Chris Grayling denies there is a prison crisis amid soaring suicides
Justice Minister claims increase in inmates is only due to ‘Savile effect’
The Justice Secretary, Chris Grayling, responded yesterday to criticisms of overcrowding, staff shortages and high levels of suicide and violence behind bars by insisting there was no crisis in the prison system.
Mr Grayling blamed a rise in numbers in part to a post-Jimmy Savile effect of more jailed sex offenders and said the service was dealing with the problems.
The Chief Inspector of Prisons, Nick Hardwick, told this paper last week that overcrowding and staff shortages were directly linked to the growing rate of suicides in prisons. Eighty-eight people killed themselves in English and Welsh prisons in the year to March compared with 52 in the previous year.
The body representing prison governors say that staff shortages mean it is impossible to run a safe and decent regime.
Mr Grayling told the BBC: “We’ve got a prison estate where violence today is at a lower level than it was five years ago. We’ve got challenges from an increased population that was not expected in the last 12 months. There are pressures which we are facing but there is not a crisis.”
Mr Grayling’s disputed claims focus on three main areas:
Mr Grayling carefully selected his statistics to claim – correctly – that the number of prisoner fights and assaults was lower compared with five years ago and two years ago. But not compared with the other three most recent years that he chose to ignore.
Attacks have increased in the last year, and the most serious of them were higher in 2013-14 than in any of the last five. The number of assaults on staff is also at its highest since 2007.
Other figures point to simmering violence within the prison estate. The prison service’s riot squad was called out more than 200 times last year, a near 60 per cent rise compared with the previous 12 months.
The minister claimed that the two per cent increase in prison numbers was to a “significant extent” down to the jailing of more sex offenders. There has been a rise of sex offenders of 652 to 11,150 in the year to March 31 but his department’s own figures show a greater cause for the rise is the number of prisoners who are waiting longer to go on trial or to be sentenced after conviction.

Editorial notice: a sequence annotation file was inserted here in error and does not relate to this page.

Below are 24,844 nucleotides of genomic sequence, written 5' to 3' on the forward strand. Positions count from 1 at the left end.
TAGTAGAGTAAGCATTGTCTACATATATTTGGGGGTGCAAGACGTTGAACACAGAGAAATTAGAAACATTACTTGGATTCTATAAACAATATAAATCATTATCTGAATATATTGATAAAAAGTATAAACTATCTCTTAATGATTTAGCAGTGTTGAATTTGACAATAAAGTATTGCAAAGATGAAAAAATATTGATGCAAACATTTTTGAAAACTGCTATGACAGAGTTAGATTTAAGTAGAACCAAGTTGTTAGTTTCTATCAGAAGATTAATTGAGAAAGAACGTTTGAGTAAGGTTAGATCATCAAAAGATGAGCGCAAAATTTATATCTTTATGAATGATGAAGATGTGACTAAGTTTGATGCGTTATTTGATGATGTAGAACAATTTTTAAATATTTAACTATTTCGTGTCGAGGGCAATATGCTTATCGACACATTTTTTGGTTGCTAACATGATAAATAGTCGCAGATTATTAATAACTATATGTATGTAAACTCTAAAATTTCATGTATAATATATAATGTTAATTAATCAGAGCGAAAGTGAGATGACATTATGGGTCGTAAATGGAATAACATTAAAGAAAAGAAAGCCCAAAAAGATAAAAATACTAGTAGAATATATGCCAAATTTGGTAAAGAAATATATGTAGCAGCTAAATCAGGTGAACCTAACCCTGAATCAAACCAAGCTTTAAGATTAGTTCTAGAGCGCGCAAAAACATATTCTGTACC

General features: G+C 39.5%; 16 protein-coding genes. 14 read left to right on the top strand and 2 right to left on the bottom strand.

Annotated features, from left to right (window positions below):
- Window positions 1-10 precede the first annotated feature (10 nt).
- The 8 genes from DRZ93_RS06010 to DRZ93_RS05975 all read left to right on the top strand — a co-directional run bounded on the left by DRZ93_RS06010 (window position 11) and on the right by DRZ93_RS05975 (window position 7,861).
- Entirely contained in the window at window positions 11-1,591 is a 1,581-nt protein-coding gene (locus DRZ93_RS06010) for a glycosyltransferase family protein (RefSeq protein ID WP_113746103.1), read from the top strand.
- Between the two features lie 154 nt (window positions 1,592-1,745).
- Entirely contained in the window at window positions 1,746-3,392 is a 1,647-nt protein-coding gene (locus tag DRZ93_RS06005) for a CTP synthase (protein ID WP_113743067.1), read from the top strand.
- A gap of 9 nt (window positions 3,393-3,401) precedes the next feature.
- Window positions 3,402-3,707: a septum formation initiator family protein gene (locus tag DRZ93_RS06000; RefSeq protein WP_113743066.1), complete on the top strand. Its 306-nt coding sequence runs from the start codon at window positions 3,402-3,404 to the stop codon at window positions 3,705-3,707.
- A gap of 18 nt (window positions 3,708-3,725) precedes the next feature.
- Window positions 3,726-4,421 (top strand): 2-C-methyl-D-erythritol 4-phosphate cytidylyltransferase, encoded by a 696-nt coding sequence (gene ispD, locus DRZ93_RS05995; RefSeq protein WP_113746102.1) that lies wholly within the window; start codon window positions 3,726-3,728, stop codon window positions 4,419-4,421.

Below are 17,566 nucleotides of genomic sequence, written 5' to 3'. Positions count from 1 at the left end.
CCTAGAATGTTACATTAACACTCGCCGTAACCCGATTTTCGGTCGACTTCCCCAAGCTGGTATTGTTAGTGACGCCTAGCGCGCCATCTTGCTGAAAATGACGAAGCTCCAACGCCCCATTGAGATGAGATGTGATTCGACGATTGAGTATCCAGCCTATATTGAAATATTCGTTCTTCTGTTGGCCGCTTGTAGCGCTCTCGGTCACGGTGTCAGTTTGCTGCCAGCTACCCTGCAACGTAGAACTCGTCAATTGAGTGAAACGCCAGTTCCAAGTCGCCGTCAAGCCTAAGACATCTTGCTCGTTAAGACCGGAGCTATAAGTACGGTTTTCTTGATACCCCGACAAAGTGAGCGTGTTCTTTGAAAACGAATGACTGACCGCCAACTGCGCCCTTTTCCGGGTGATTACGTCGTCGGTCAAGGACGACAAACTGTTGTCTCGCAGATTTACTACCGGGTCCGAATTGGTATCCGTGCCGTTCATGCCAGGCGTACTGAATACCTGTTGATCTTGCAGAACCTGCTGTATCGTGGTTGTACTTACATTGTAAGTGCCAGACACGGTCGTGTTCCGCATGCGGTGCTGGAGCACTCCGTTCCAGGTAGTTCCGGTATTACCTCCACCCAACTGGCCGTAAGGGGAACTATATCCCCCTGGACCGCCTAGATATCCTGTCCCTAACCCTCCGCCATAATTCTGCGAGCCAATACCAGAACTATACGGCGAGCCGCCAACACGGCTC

Courts have been unable to cope with the extra demands. That has led to an 11 per cent increase in remand prisoners, equating to more than 1,200 prisoners – nearly double that of sex offenders.
And while the Government has trumpeted falling crime, stiffer sentences have kept the prison population rising .
Andrew Neilson, director of campaigns at the Howard League for Penal Reform, said: “The rise in convictions of people for historical sex offences is a relatively small driver behind the increase in the prison population. More significant are the facts that remand is being overused and ‘tough-on-crime’ political rhetoric is influencing sentencers’ behaviour.”
The Howard League has calculated that prison officer numbers have dropped by 30 per cent between 2010 and 2013 during austerity cuts. It said that staffing cuts had led to a dangerous situation with inmates being locked up for longer in their cells, and library visits being cancelled. Mr Grayling said, “We are meeting those challenges; we are recruiting more staff”.
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